You can buy the magnetic stirrer here:
Files are available here:
Or, if you’d rather buy me a coffee for my design work,

Many years ago I designed this magnetic stirrer. It was designed specifically for fieldwork and had the following design criteria:

  • It had to be usable in the field or the lab.
  • Therefore, it had to be compact and easy to store and transport,
  • ……and that includes the magnetic stirrer bars…..
  • And it would need to run on batteries,
  • Which should be easily replaceable rather than built in.
  • As it also had to double as a lab stirrer, it also required power for long term use.
  • It had to stir volumes from 10 to 1000 ml.
  • It had to be feasible to fabricate.
  • It had to be resistant to spills and chemicals.
Original (right) and new (left) magnetic stirrer design.

The original design featured an ABS casing. ABS was chosen as PETG was relatively new at the time and was challenging to print, particularly with regard to supports. As the original design featured replaceable batteries, supports were required for the battery bay as well as for various compartments and doors.

Recently I decided to revisit the design, with a complete rework from the ground up. The goal was to simplify the design and fabrication process, and improve the usability of the stirrer.

Magnetic Stirrer V2

Starting with the electronics, I decided that the need for replaceable batteries was no longer valid. Powerbanks, solar chargers, and similar are now commonplace so recharging in the field is much less of a concern. Switching to LiPo batteries simplified the electronics further as there was no need for a power multiplexer and it could be replaced with a (very common) USB powered lithium battery charger. A new slim motor was identified that was less than half the height of the original options.

Removing the need for replaceable batteries meant that the stirrer no longer required an openable battery bay. PETG is also commonplace now with well established profiles. As PETG doesn’t warp like ABS does, the new design no longer relies on a shell with a web-structure to support the lid. Instead, the lid and base are essentially solid, with holes cut out for the electronics. A large chamfer is used in the lid to avoid the infamous “Benchy hull line”.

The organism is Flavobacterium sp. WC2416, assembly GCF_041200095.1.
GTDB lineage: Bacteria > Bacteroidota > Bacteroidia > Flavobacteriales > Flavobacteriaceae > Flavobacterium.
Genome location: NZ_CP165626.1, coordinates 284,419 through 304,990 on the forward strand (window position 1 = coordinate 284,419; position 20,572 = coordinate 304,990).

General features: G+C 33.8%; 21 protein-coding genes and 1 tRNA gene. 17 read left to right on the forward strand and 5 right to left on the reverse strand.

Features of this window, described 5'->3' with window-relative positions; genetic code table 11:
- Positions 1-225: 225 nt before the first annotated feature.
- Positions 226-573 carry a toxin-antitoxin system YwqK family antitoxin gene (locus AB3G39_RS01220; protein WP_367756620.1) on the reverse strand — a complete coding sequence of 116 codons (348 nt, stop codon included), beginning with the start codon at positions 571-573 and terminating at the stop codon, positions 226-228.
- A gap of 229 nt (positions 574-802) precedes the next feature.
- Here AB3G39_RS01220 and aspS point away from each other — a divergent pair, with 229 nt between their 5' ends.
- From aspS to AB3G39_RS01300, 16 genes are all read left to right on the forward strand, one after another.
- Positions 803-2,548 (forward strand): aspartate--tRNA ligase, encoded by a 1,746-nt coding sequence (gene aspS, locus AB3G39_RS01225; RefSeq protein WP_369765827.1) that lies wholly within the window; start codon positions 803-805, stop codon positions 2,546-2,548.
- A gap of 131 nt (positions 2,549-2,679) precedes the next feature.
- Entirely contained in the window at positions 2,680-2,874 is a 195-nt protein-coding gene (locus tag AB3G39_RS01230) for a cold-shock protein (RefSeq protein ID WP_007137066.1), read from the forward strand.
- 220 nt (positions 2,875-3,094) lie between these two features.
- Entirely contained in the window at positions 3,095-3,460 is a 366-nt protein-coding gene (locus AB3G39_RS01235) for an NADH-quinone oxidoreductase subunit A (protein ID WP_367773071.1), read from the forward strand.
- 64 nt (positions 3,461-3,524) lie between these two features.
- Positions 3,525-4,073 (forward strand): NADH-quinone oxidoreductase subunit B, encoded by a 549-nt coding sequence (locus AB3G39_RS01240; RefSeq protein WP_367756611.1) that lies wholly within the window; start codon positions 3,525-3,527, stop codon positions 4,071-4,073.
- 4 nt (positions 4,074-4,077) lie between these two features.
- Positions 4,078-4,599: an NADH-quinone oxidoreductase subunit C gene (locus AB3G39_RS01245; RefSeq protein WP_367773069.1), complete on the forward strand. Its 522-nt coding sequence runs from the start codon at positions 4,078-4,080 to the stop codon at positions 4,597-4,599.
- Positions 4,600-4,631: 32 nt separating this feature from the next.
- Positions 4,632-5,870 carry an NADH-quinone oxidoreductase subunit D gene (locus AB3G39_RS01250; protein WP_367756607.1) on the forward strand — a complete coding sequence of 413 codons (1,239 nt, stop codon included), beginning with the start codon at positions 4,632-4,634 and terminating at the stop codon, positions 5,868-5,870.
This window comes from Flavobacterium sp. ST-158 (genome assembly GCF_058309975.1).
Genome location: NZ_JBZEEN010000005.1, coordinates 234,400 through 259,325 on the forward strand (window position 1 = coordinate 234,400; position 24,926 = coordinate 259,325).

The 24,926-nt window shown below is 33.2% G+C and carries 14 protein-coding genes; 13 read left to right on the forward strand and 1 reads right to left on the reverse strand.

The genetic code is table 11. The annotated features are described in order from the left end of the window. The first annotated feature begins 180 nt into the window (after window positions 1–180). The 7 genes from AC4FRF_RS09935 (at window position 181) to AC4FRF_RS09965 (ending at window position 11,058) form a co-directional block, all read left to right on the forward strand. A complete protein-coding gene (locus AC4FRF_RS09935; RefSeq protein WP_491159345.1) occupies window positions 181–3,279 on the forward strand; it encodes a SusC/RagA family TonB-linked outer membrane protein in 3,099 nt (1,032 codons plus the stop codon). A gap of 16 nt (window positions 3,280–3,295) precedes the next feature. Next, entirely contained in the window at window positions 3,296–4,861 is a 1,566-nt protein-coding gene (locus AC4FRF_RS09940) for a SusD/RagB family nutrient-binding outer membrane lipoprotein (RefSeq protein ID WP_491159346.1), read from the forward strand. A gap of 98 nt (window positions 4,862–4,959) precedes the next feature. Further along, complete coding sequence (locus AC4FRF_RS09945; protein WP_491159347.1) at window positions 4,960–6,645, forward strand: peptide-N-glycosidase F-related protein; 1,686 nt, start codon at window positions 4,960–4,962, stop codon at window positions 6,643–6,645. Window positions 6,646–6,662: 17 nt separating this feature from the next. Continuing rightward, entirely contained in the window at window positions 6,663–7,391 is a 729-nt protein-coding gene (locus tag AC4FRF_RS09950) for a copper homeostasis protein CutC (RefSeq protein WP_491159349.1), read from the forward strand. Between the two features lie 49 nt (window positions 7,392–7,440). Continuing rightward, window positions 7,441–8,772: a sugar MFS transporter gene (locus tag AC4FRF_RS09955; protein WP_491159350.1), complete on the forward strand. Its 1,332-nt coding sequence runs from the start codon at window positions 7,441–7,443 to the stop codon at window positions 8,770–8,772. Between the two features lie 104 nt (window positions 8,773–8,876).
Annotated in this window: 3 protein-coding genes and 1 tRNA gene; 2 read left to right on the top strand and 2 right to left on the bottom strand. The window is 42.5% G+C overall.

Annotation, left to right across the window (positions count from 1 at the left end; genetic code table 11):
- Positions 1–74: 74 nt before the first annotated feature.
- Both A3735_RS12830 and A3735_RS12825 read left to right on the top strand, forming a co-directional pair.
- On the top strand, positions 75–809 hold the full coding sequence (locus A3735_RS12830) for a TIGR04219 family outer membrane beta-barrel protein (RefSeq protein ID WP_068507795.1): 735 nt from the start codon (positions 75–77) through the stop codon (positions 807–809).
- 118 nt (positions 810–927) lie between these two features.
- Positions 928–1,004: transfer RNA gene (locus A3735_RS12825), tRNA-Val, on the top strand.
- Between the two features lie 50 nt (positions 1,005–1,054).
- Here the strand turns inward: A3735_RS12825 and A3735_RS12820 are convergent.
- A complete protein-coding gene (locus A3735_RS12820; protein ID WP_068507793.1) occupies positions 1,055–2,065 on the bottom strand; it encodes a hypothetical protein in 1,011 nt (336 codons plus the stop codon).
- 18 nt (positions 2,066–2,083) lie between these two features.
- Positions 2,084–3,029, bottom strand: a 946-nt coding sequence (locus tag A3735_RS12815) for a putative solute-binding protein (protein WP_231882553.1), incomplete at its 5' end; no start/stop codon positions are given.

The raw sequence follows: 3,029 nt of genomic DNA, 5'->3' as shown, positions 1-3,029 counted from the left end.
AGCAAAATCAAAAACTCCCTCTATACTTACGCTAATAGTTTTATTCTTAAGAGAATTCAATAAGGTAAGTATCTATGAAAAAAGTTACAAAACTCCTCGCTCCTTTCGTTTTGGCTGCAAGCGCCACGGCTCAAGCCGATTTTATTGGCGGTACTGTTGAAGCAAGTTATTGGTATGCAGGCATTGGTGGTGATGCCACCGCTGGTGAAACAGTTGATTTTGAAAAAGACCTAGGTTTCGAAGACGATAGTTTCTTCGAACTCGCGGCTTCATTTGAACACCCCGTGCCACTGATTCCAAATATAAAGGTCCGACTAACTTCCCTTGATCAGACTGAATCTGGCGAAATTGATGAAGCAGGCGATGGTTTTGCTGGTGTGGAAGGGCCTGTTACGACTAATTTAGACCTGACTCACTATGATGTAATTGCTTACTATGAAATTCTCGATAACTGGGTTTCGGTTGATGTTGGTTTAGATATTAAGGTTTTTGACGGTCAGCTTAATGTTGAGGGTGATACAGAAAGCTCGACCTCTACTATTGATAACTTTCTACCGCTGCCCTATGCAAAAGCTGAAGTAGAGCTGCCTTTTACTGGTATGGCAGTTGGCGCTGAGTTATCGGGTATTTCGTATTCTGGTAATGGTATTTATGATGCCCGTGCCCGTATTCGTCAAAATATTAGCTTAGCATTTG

Simplified internal design showing electronics. Also visible are the stir bar slot and stir bar retainer (top right), and associated magnetic latches.

The new motor allowed for a much thinner design. This posed a challenge for mounting the control dial which was resolved by moving the control dial inwards, the new control knob is very well protected from damage during transport, while also being easy to use.

The thinner design made the old drainer/storage drawer a problem. With only 25mm in thickness to work with the drawer would take up too much room and make whichever corner it was mounted in quite weak. Instead a magnetic stir bar retainer was developed, combined with a slot to store the store bar when not in use.

The new design has many improvements over the original and improves usability, ergonomics, robustness and overall dimensions while simultaneously simplifying the fabrication process.

  • – The new motor is a much better match for the stirring capability, offering more control over small volumes and is extremely quiet.
  • The design is more robust. The control dial is now contained within the main body and is much less likely to be crushed during transport.
  • The new battery/charger system means that it no longer has separate voltages (5V on USB and 3V on AA batteries) so the stirrer behaviour is consistent regardless of power source.
  • The filled volume makes the stirrer feel much more robust. It’s very much a solid unit rather than a plastic shell.

Leave a Reply